Anniversary of Monumenta Germaniae Historica

MGH, the Monumenta Germaniae Historica, celebrates its 200-year anniversary in 2019

MGH Programme for anniversary 1819 - 2019

On the 20thof January 1819, Baron Karl vom und zum Stein (1757 – 1831) founded a publishing society in his apartment in Frankfurt, the Monumenta Germaniae Historica. The Baron was a Prussian Statesman, who worked diligently for the unification of Germany, the abolition of serfdom, furthering free trade and the establishment of local administrative systems. As such, he was a true child of the enlightenment. In due course, though, he became gradually more inspired by British political thinking and following this, in the Prussian and Austrian rising against Napoleon. In 1809, Stein fled from Berlin to end up in Bohemia in the Austrian Empire. In 1812 he received an invitation to Russia. From there he campaigned to keep the Russian Tsar form entering a treaty with Napoleon. This ultimately led to the defeat, imprisonment, and exile of the French emperor. During the Vienna Congress, he was sidelined by his nationalist Prussian thinking. This led to his engagement in the furthering of historical research and text edition, and his foundation of the Monumenta.

The first volume was published in 1826 under the editorial auspices of Georg Heinrich Pertz containing an edition of Carolingian Annals. In 1935, the society was taken over by the Nazis and renamed “The Reichsinstitut für ältere Deutsche Geschichtskunde”. In 1945, the institution was dissolved. In 1949, the institute was revived, now in Munich. In 1967, the institute together with its invaluable library and collection was incorporated in the Bavarian State Library. In 2004, the numerous editions were digitized; an invaluable service to the scholarly community of medievalists.

Perilous Future?

The celebration of the upcoming anniversary, however, takes place at a time when historical skills are busily deteriorating. Thus, between 1997 and 2011, the teaching of codicology, palaeography, epigraphy, diplomacy, numismatics, heraldry, sigillography, and record-keeping, lost a third of its university chairs in Germany[1]. At the same time, the availability of sources in a digital format calls for a renewal of the competences to handle the diverse texts and variants.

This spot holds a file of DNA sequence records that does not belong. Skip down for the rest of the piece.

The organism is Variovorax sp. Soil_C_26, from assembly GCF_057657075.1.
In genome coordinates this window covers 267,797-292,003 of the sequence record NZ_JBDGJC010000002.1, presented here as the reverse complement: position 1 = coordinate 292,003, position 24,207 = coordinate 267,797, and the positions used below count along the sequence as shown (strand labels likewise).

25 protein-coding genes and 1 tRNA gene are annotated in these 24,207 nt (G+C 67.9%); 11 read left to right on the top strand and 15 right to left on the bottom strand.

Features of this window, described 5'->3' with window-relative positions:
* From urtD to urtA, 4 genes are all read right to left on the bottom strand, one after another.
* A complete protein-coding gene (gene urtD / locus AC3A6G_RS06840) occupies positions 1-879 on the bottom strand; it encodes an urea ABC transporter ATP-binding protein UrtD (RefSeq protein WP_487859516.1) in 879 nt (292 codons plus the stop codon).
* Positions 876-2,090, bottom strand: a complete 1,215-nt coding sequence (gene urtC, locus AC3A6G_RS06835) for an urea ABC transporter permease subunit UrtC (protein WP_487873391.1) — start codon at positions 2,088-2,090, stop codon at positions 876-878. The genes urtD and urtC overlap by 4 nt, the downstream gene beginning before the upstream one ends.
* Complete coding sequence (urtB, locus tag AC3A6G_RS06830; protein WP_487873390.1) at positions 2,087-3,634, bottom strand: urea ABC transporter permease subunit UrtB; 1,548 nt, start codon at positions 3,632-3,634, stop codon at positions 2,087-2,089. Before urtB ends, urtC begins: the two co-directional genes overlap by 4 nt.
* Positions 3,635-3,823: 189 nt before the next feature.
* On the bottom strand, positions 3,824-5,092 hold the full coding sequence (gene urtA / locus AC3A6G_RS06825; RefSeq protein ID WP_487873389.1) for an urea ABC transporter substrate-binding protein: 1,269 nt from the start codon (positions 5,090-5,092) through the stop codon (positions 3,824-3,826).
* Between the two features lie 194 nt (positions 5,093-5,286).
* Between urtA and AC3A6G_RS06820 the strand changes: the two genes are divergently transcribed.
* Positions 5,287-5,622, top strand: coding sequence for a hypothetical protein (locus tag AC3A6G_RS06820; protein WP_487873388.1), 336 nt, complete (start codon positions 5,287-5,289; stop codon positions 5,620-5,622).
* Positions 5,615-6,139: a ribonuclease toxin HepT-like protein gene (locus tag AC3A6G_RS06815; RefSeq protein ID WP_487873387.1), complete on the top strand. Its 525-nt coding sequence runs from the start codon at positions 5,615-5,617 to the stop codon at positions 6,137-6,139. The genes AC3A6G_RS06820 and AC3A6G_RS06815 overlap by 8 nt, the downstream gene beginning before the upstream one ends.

To name one example: When the Salic Law was finally edited and published by Karl August Eckhardt and MGH in 1962, the edition was based on the work of several generations of German historians. As such it was based on the idea, that it was possible to construe one authorised edition of the original text in its three versions (D, E, and S). Now, however, any serious work on the character and use of the Salic Law would have to acknowledge that we have at least 91 manuscripts (not counting fragments), all representing the law in its diversity. Comparative analysis at quite another level is now possible because of the digitisation of these manuscripts, calling for a renewed fostering of the traditional competencies listed above.


[1]Diskussionsforum: Historische Grundwissenschaften und die digitale Herausforderung. This Forum holds 28 contributions concerning the status of these disciplines as well as the shift from analogue to digital editions of sources.


Honouring the many international scholars, who are involved in the on-going editorial programme, MGH celebrates the anniversary with a series of events in Vienna, Berlin-Brandenburg, Munich, and Rome. Also, during the anniversary, a bicentennial publication – 200 Jahre Monumenta Germaniae Historica, will appear in print. Read the programme for the festivities. 


The digitized collection of MGH

Also, the later text editions are made available as downloads from openMGH

Monumenta Germaniae Historica 1819-1969.
By Herbert Grundmann
Monumenta Germaniae Historica 1969



The post Anniversary of Monumenta Germaniae Historica appeared first on Medieval Histories.

Powered by WPeMatico

The Edge of Anarchy Part Five: The Pullman Strike

The Pullman Strike was the greatest uprising of working people in American history. If you haven’t listened to parts one through four of this special mini-series inspired by my book The Edge of Anarchy, I encourage you to do so. It sets the stage for what I’m about to describe.

political cartoon of the pullman strike

It all started in the spring of 1894 at the Pullman works on Chicago’s far South Side, one of the largest factories in the country. Workers there made rail cars, including the sleeping cars that the company was famous for that I describe in more detail in Part 3. Most of the workers lived in the adjacent company town. Their homes were owned by the company, which tried to control their lives both on and off the job.

Company founder George Pullman had cut employees’ wages that winter, but demanded that they continue to pay exorbitant rents for their homes. After the rent was taken out of their pay, many workers had only a few dollars to show for two weeks’ hard work. One employee’s check amounted to only two cents. He had it framed as an emblem of the company’s contempt.

But low pay and high rent were only the beginning of the workers’ complaints. The piecework Pullman demanded meant they had to maintain a frantic pace to make a decent wage. Foremen routinely abused workers. Company spies were everywhere, in the factory and in the town. Suspicion and resentment soon erupted into a strike.

The upheaval raised fundamental questions about American society.